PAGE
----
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Lt. Joe Kenda spent 23 years in the Colorado Springs Police Department, where he amassed a lifetime of memories catching killers and helping solve close to 400 homicide investigations. The vivid memories are brought back to life in this hourlong series, as Kenda reopens his "Murder Books" for viewers -- folders in which every detail of his murder cases is held -- to revisit the most disturbing cases still haunting him today. As he details the process of how he solved the crimes, Kendra also embarks on a personal journey, coming to terms with long-suppressed nightmares. As he says, "I don't want to tell these stories. I need to."
Powerfully emotional stories tell of people who have been targets of compulsive stalkers. According to the Centers for Disease Control and Prevention, more than 6 million people in the U.S. are stalked each year, and in most instances, the stalker is someone the victim already knows. The series' hourlong episodes dramatize actual cases through visceral re-enactments and pointed testimony of victims, family members and law enforcement authorities, revealing what happens when stalkers can't have what -- or who -- they want, and stop at nothing to ensure that no one else can either. The chilling accounts probe the mechanics of an obsessive mind and the devastating impact of delusion.
"It's not like in the movies," police Sgt. David White says, describing his encounter with a gun-wielding suspect that was captured on his body camera. The video is among those featured on this series, which offers unprecedented access to police units that are using this innovative and vital technology in the line of duty. The series takes viewers on the "ultimate ride-along" as they view the life-or-death, split-second decisions that those in law enforcement are forced to make on a daily basis. Each story weaves interviews with responding officers throughout to provide critical context to their decisions and to add additional insight to the life-changing, sometimes tragically fatal, moments.
Veteran journalist Paula Zahn steps out of the studio and into the field to unravel criminal investigations, tracking the drama of each story by featuring the opinions of those closest to the case, including law enforcement officials, the families of the victims and the incarcerated, lawyers from both sides, and first-time TV interviews with convicted murderers.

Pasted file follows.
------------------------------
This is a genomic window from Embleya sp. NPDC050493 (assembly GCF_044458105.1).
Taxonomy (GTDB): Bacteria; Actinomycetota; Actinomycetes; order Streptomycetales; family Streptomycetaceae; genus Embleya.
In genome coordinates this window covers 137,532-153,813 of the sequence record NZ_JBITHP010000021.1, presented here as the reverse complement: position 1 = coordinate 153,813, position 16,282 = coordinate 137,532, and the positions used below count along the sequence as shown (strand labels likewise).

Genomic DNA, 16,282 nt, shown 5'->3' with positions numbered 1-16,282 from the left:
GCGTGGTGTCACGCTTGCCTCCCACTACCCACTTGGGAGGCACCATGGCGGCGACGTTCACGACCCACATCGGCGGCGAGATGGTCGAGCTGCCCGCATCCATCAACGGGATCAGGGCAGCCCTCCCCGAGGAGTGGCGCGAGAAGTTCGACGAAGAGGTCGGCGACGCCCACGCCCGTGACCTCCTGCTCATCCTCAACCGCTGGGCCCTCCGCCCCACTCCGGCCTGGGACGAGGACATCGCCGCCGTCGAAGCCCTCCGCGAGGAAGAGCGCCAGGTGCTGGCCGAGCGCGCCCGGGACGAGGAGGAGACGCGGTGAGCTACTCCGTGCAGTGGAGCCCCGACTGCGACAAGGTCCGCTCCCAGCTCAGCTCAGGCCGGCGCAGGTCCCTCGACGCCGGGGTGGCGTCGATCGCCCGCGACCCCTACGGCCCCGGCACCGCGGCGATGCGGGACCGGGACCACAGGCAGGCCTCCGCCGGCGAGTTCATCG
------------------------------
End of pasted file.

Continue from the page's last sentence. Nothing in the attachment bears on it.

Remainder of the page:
Investigation Discovery and People magazine partner to re-examine some of the most high profile crime cases in recent history. The one-hour series brings viewers tales of betrayal, buried secrets and unsung heroes, ripped from the pages of one of the nation's top weekly magazines. These stories transcended news and became part of pop culture, revealing shocking twists, new evidence, and unexpected resolutions. Interlaced within every episode are exclusive interviews with People's journalists, archival footage, re-creations, and firsthand accounts by those closest to the investigations.
Chilling scenarios unfold in this true-crime series, which tells actual stories of people who shared their lives with loved ones who became killers. Each hourlong episode puts viewers in the shoes of the loved one, who first notices that something is amiss, interprets the puzzling signs and clues, and eventually comes face-to-face with the horrible truth: that the person has a very dark side. Exclusive interviews and firsthand accounts of the critical moments leading up to the vicious acts showcase devastating, often undiscussed consequences on the people who have nurtured, loved and raised a murderer.
The urgency and intimacy of local news reports capture the murder investigations that turned small towns and communities upside down.
The power of Investigation Discovery's dedicated fanbase unites with legendary victims' rights advocate John Walsh to continue his lifelong mission to track down fugitives on the run and find missing children. On each hourlong episode, John tells the time-sensitive stories of two fugitives and two missing children, taking viewers on a journey through the eyes of family members, friends and authorities who are desperate for resolution. He is joined by his son, Callahan, who leads the operation on the ground, working in tandem with the community and local authorities to solve the cases.
Haunting true tales of murder set in stark wintry conditions; from a body frozen in the snow to a woman who vanishes in an icy wilderness, each mystery unfolds in winter's eerie silence.
Living in a surveillance society means everyday actions are caught on camera, mostly of honest citizens going about their routines. Video, however, doesn't discriminate; criminals also end up on film. "See No Evil" presents dramatic stories of crimes being solved with the aid of surveillance cameras. Testimony from police, eyewitnesses and families are woven into re-enactments bolstered by actual security-camera footage, which helps unlock answers to cases that otherwise might have remained unsolved and left dangerous perpetrators at large.
Neighbors turn against each other with frightful consequences.